Davis Ash Tree Removal

Sheridan’s trees have been invaded and we need to fight back!

The sad truth is that some trees around the Davis Campus are dying and have become a hazard to faculty, staff and students. Facilities Services will begin a first round of removals during the upcoming reading week break, taking down approximately 35 trees  that pose a risk to the Davis Campus’ highest traffic outdoor areas. Further removal will continue in phases later this year. In total, about 120 trees have been affected by various factors, described in more detail below.

There are a variety of species that surround the grounds. The main groups in trouble consist of the Ash tree, Jack Pine, Pin Oaks, Elms and new young Maples, but there are many species still alive and thriving. And although every one of these species is aesthetically beautiful to see around campus, they have been hit with a wide range of problems.

Some of them have died due to poor soil conditions, heat/drought stress, old age, or poor species selection for the site (often a combination of factors over a singular). However, the largest proportion (about 100 of the 120 mentioned above) have died due to pest infestation, specifically the Ash Tree has been hit the hardest by one of its greatest enemies, the fearsome Emerald Ash Borer.

A former infested Ash tree at the Trafalgar campus that had snapped close to the base. This tree was removed.

Native to Asia, it came as a shock to see signs of EAB damage as the reason for Ash populations diminishing in Ontario. Before the turn of the century, Ash was the perfect species to place at the Davis Campus because of its ability to thrive in urban settings.  In fact, its durability was a key factor in why the Ash was chosen as one of the dominating trees for the Davis canopy. Today, with over 100 Ash trees in poor health surrounding the grounds, something has to be done.

The EAB is believed to have established itself in Ontario by way of Detroit, Michigan of the United States. They arrived in wood packaging pallets from Asia and crossed over to Canada, through Windsor, Ontario when dead Ash was sold as firewood in Canada.

The bright green pest may only grow to be 8.5-13.5 mm long, but the damage it causes in its larvae state is catastrophic. The female will lay about 60-90 eggs in the crevices of the bark. Once hatched, the larvae (26-33mm long) bore their way through the bark using pincers, until they arrive at what is called the Vascular Cambium, the layer of the tree that acts as a sort of life giving highway. The roots collect water and nutrients for the leaves and the leaves produce sugars for the whole tree with the Vascular Cambium acting as the delivery route to all sections of the tree.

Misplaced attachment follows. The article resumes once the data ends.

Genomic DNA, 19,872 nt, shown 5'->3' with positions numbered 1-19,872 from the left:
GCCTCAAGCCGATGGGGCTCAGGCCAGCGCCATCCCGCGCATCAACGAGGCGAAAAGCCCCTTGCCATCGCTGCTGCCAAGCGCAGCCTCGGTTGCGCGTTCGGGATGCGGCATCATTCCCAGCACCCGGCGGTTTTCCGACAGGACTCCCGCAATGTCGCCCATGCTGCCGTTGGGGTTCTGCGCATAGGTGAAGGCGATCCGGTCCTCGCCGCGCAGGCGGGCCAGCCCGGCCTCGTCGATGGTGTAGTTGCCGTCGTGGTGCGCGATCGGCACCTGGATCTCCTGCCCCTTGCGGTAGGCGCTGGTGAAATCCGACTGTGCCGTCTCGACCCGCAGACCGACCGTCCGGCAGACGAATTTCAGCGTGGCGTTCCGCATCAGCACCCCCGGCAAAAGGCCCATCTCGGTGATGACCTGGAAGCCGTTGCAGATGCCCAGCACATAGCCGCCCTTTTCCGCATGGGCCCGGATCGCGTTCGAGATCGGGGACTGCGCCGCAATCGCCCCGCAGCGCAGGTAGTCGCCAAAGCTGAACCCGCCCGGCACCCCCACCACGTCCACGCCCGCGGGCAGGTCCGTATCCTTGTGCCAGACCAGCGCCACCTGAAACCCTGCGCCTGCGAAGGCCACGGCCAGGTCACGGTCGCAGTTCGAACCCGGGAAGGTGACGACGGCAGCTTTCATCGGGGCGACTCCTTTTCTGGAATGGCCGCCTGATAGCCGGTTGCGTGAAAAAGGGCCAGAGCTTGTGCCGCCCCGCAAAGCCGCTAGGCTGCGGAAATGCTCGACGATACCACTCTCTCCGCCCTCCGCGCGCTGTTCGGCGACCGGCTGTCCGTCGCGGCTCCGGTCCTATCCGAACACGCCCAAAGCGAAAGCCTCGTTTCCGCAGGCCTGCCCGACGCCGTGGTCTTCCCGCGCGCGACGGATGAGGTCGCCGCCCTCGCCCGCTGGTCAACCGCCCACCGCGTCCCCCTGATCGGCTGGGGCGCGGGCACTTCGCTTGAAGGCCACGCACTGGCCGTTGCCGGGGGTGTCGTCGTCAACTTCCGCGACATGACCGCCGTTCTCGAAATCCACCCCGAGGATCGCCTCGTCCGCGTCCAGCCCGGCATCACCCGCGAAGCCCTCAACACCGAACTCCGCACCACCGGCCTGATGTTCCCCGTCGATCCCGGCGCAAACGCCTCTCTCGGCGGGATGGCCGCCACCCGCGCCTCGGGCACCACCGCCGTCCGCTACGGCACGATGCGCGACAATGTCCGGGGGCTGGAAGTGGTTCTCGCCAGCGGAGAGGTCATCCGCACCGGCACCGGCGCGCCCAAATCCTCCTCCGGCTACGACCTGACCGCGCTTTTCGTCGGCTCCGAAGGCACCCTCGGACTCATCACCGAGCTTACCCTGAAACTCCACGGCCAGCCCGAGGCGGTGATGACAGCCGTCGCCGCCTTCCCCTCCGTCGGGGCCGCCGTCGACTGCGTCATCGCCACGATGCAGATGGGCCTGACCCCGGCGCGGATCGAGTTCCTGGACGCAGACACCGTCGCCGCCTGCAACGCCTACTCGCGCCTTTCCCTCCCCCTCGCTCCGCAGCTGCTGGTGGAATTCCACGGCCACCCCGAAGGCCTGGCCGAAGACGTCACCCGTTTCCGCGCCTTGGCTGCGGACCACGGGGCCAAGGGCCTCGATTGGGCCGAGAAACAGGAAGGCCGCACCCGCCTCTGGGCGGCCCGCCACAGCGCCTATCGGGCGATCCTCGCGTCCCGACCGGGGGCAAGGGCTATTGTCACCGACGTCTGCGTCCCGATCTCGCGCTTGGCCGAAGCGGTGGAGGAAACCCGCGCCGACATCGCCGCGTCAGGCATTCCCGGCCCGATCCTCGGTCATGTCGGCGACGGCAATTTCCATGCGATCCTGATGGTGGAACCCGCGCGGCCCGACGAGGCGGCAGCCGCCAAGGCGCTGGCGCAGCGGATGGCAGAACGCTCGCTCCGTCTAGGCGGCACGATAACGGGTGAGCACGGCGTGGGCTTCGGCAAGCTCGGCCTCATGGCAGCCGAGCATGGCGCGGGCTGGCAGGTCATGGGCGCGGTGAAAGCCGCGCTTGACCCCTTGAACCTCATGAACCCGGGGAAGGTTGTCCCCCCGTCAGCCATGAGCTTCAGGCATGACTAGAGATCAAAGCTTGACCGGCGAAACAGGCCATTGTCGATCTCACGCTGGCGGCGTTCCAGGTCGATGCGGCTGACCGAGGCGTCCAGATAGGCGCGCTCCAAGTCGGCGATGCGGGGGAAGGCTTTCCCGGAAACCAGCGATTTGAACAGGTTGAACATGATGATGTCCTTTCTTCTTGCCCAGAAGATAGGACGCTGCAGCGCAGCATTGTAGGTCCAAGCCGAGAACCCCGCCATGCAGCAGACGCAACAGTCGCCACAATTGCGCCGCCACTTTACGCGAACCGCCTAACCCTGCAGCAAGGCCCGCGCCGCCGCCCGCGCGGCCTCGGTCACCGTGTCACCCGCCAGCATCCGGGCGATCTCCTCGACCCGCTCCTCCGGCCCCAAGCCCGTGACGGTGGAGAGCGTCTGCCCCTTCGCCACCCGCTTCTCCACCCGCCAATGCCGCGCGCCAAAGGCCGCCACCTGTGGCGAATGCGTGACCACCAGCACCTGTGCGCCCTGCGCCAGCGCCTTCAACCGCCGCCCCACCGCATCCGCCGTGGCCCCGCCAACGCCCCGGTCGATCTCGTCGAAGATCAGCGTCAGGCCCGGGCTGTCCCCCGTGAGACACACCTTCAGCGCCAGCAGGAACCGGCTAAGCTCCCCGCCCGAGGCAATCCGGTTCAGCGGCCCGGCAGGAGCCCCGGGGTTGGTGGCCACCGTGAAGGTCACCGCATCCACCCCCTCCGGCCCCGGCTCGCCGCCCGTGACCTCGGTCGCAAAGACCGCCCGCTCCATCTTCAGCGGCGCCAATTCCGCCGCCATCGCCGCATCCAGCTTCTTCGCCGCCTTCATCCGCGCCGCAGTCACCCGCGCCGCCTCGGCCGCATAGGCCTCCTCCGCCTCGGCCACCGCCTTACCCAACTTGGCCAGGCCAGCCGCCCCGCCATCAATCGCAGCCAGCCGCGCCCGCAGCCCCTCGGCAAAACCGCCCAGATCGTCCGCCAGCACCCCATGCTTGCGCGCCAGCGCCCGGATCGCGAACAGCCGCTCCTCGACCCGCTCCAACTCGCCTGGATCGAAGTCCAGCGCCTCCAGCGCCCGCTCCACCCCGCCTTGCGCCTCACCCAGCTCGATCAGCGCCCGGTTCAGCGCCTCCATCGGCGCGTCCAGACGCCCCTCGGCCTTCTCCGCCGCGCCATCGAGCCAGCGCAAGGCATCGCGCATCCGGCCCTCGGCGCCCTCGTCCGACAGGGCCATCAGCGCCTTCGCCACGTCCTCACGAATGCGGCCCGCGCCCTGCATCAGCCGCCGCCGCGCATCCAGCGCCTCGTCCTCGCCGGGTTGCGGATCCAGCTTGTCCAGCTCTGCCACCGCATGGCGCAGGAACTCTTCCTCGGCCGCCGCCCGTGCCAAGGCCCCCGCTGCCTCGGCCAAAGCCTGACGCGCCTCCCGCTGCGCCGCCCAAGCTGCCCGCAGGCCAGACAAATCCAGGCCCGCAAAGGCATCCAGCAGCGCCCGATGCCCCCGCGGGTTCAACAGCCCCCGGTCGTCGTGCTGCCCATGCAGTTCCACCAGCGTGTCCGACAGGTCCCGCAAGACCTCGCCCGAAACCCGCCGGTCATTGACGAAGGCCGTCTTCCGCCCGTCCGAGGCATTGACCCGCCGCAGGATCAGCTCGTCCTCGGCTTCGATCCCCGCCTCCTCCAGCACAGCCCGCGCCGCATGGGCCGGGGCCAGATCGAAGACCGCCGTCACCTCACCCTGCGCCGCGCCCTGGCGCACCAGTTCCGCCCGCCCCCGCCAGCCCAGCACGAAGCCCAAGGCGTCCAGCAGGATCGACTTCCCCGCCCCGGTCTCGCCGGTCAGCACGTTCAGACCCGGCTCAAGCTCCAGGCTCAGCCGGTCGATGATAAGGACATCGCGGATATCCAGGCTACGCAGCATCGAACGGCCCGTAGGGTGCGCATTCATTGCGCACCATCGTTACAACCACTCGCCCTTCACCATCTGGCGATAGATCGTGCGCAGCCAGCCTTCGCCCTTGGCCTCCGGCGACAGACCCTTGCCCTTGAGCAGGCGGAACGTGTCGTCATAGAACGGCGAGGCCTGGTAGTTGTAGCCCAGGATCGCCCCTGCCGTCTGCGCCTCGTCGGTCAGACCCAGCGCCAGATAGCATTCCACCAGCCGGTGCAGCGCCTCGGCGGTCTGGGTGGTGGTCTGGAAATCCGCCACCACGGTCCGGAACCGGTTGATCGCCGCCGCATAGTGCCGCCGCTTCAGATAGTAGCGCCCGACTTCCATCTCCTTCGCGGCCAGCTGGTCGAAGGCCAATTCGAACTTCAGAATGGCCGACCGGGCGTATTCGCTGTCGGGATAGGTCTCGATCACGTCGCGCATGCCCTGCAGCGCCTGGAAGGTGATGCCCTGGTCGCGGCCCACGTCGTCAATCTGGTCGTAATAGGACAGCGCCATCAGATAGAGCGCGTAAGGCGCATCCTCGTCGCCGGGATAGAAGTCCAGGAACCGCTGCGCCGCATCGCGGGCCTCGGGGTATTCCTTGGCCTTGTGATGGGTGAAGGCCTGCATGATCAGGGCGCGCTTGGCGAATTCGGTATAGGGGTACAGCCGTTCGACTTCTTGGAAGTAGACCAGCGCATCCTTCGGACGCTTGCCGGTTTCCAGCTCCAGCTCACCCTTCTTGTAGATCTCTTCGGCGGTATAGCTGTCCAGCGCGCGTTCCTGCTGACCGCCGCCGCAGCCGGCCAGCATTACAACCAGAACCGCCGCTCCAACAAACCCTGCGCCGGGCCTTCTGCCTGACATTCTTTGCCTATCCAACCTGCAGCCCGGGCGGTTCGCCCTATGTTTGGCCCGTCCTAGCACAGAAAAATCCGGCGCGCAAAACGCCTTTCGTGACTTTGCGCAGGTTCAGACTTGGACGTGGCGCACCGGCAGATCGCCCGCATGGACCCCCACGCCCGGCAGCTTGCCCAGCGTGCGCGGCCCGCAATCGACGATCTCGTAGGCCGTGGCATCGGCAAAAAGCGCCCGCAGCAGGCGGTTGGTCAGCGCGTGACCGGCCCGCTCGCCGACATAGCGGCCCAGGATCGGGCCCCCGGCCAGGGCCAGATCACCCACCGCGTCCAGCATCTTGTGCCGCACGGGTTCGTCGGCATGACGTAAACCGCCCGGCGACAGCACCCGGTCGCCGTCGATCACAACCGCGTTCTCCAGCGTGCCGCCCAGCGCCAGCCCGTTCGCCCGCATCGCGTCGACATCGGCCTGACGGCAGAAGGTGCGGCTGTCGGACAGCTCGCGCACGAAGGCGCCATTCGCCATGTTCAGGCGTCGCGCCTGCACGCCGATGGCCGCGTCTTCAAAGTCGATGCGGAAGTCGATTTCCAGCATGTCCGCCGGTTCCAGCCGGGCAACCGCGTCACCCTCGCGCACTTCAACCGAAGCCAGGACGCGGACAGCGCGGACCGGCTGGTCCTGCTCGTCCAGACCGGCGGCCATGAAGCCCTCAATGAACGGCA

The ash borer beetle and larvae.

The EAB begin to tunnel in an S shape in late summer/early fall until the winter where they rest in their pupae or cocoon like state. In the spring, they tunnel their way out leaving a ‘D’ shaped hole when exiting through the bark and fly away to live their one-year life cycle. Only to repeat this process, come autumn.

Some signs of EAB damage vary from lime coloured foliage, smaller leaves, flaking bark, cracking in the trunk and branches, and epicormics shoots (sucker-like growth off of the trunk or mature sections of branches). But girdled branches and trunks are one of the most obvious to spot. Girdling is when EAB damage encircles a branch/trunk restricting the travelling water/nutrients. Rings of decayed bark then fall off dead areas of the tree exposing inner layers of absolute carnage and the resulting section of canopy dies. EAB usually kill Ash in about 2-3 years.  They then become major safety hazards for everyone at the college.

The loss of moisture content compromises the overall strength of the tree causing it to break under static or dynamic loading.

An example of static loading can be seen in winter, if an infested Ash has too much snow or ice on top of it’s branches it will have a greater chance of breaking and falling near/on passersby. And the same applies for dynamic loading, which means varying amounts of force such as wind on a stormy day, which may cause sections of the brittle tree to fall as well.

At Sheridan we pride ourselves on having natural beauty surrounding our campuses. We believe that having a healthy and diverse landscape only improves the atmosphere and culture for students, staff and faculty.

Yes, we may be losing some of our amazing tree canopy in the short term, but we will find a way to restore and cultivate an even better, healthier environment for trees to thrive.

Sheridan College is saddened that these trees must come down, but we are grateful for the patience of students, staff and faculty while the removal process is taking place.

If you have any questions, please contact nathan.nettleton@sheridancollege.ca.  

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